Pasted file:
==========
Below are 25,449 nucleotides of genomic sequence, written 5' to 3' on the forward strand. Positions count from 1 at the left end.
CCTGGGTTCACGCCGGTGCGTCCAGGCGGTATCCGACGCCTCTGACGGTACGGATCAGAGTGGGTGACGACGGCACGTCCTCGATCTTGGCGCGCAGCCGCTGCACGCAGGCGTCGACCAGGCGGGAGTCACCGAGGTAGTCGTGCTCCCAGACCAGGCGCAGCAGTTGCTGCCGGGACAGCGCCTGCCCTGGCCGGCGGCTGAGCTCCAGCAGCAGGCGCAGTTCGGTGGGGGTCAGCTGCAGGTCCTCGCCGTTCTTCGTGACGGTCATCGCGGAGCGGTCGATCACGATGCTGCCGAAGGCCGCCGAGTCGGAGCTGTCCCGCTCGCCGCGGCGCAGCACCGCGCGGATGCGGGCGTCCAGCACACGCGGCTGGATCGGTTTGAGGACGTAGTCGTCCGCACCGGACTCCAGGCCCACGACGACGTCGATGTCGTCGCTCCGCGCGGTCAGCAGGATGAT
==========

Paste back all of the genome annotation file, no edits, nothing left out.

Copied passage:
Below are 25,449 nucleotides of genomic sequence, written 5' to 3' on the forward strand. Positions count from 1 at the left end.
CCTGGGTTCACGCCGGTGCGTCCAGGCGGTATCCGACGCCTCTGACGGTACGGATCAGAGTGGGTGACGACGGCACGTCCTCGATCTTGGCGCGCAGCCGCTGCACGCAGGCGTCGACCAGGCGGGAGTCACCGAGGTAGTCGTGCTCCCAGACCAGGCGCAGCAGTTGCTGCCGGGACAGCGCCTGCCCTGGCCGGCGGCTGAGCTCCAGCAGCAGGCGCAGTTCGGTGGGGGTCAGCTGCAGGTCCTCGCCGTTCTTCGTGACGGTCATCGCGGAGCGGTCGATCACGATGCTGCCGAAGGCCGCCGAGTCGGAGCTGTCCCGCTCGCCGCGGCGCAGCACCGCGCGGATGCGGGCGTCCAGCACACGCGGCTGGATCGGTTTGAGGACGTAGTCGTCCGCACCGGACTCCAGGCCCACGACGACGTCGATGTCGTCGCTCCGCGCGGTCAGCAGGATGAT